How crypto lender Celsius stumbled upon risky bank-like investments

By Hannah Lang, Carolina Mandl and Elizabeth Howcroft

(Reuters) – Celsius Network, the retail crypto-lending platform whose liquidity problems have sent cryptocurrencies crashing, stumbled into complex investments in the wholesale digital asset market in what analysts say was akin to a traditional bank run.

Citing extreme market conditions, New Jersey-based Celsius this week froze withdrawals and transfers between accounts “to stabilize liquidity.” In a video on Friday, the company’s chief financial officer said that Celsius, along with the industry, had seen swaps increase following the collapse of the TerraUSD cryptocurrency in May.

Since then, cryptocurrencies have lost more than $400 billion in value.

Like a bank, Celsius pools crypto deposits from retail customers and invests them in the wholesale crypto market equivalent, including “decentralized finance” or DeFi sites that use blockchain technology to offer services from loans to insurance outside of the traditional financial sector.

Unlike banks, Celsius promises retail customers big profits, sometimes as high as 18.6% a year. The lure of big returns has prompted individual investors to invest assets in Celsius and similar platforms. Its chief executive, Alex Mashinsky, said in October that Celsius had $25bn in assets, though that had fallen to about $11.8bn last month, his website showed.

Celsius appears to have stumbled on his wholesale crypto investments, according to public blockchain data and analysts tracking such data. As those investments deteriorated, the company was unable to meet repayments from fleeing customers amid the broader crypto market slump, analysts said.

“This is the closest thing we’ve seen to a bank run” in the cryptocurrency sector, said Noelle Acheson, head of market research at Genesis, a major digital currency brokerage firm.

Mashinsky and a Celsius representative did not respond to requests for comment. The company said on Sunday that it was taking steps to meet refunds, but “there may be delays.”

Celsius’s troubles date back to at least December when it lost $54 million worth of bitcoins it had invested with DeFi platform BadgerDao to hackers, according to public blockchain data. At the time, Mashinsky said Celsius lost money, but did not reveal how much.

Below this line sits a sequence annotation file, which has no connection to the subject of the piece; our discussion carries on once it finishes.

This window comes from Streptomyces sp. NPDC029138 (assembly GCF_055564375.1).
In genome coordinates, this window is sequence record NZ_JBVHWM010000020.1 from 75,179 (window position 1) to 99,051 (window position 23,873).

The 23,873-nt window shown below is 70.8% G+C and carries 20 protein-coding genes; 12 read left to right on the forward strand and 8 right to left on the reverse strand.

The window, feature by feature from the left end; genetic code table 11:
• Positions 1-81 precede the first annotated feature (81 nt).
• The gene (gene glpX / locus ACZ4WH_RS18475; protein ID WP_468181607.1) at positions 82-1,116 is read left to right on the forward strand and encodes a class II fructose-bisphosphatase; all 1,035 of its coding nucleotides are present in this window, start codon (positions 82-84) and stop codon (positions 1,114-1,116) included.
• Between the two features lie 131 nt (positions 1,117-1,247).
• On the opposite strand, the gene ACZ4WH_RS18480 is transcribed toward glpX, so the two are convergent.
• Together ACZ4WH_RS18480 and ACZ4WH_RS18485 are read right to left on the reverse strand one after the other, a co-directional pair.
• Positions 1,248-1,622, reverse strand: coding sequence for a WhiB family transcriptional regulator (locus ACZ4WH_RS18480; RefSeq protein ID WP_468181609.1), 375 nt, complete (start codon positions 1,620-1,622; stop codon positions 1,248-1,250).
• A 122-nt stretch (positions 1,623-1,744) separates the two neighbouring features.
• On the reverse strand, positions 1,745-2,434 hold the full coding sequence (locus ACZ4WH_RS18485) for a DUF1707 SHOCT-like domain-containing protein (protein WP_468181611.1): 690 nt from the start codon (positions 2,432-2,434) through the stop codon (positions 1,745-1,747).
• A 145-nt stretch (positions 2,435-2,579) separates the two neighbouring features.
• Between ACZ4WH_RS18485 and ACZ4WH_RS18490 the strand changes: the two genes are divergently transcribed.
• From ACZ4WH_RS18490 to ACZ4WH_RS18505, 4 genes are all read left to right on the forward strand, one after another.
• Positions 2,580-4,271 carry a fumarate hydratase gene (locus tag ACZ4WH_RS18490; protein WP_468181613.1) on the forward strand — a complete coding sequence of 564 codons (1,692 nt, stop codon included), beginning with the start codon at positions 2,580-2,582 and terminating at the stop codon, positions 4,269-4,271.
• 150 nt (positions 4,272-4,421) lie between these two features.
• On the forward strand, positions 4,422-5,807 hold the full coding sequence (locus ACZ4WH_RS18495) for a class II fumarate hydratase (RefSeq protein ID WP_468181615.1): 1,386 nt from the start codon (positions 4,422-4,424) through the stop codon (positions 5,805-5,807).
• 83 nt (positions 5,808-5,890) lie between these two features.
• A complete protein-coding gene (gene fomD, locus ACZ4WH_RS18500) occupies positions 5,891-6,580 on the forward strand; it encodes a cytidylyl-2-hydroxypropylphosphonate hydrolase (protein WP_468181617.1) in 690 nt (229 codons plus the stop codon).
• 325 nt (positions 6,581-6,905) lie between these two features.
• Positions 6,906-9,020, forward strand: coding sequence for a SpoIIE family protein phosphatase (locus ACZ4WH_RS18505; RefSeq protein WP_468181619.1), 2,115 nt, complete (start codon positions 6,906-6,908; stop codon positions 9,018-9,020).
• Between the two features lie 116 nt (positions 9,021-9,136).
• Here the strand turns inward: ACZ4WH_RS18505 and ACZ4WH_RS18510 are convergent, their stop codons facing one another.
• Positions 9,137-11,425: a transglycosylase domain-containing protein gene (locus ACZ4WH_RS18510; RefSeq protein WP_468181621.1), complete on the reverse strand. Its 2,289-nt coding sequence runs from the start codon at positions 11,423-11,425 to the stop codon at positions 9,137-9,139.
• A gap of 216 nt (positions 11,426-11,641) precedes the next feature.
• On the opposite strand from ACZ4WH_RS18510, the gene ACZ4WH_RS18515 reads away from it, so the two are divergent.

Celsius had also invested in the Anchor protocol, which offered up to 20% returns on TerraUSD deposits. As TerraUSD fell, Celsius mined more than $535 million in crypto assets from Anchor, according to public blockchain data.

Mashinsky said in a May interview that his exposure to TerraUSD was small relative to his assets, but he would not say whether the company had lost money.

However, the company’s biggest misstep appears to have been its decision to invest customers’ ether tokens with Lido Finance, a DeFi platform that offers investors the opportunity to profit from a new version of ether that is in the works. developing. The inversions are known as “staked” ether or stETH.

Celsius promised customers a 6% to 8% return on ether deposits. He had at least $450 million worth of stETH in his main DeFi wallet, but likely has more stored elsewhere, according to Andrew Thurman, an analyst at analytics firm Nansen, which tracks blockchain data.

While one stETH is supposed to be redeemable for one ether, the price of steth has dropped compared to ether in recent weeks as the crypto market crash prompted holders to dump their steth.

That discrepancy will have made it difficult for Celsius to convert its stETH back to ether to meet customer withdrawals, the analysts said.

“Everyone … could see that they had positions that were significantly at risk,” Thurman said.

The drop in bitcoin, which has lost about half its value this year, has also put pressure on Celsius. He pledged bitcoin-pegged crypto assets as collateral against a loan of other cryptocurrencies, according to Thurman. When Bitcoin fell, Celsius had to top up that collateral, Thurman said.

In 2019, Mashinsky told the Financial Times that Celsius had crypto loans secured with bitcoin.

“It’s all just mispriced risk,” Cory Klippsten, CEO of crypto investment platform Swan Bitcoin, said of Celsius’s business model.


Celsius has hired restructuring lawyers, the Wall Street Journal reported Tuesday. Its problems have sparked fears that other crypto lending platforms may be at risk of investors drifting.

On Tuesday, the chairman of the US Securities and Exchange Commission said such platforms operate a bit like banks and the promised high returns could be “too good to be true.”

Celsius’s peers have quickly distanced themselves from stETH. On Monday, New Jersey-based BlockFi tweeted that it does not hold any stETH primarily or as collateral. Voyager Digital, also based in New Jersey, tweeted that it has never engaged in DeFi lending activity and has no exposure to stETH.

But according to Thurman, several other crypto lending platforms, such as Aave, invest in stETH and pledge it as collateral. If it continues to fall relative to ether, there is a “risk of fairly significant liquidations.”

Aave did not respond to requests for comment.

(Reporting by Hannah Lang in Washington, Elizabeth Howcroft in London and Carolina Mandl in New York Additional reporting by Tom Wilson in London; Editing by Michelle Price and Mark Potter)

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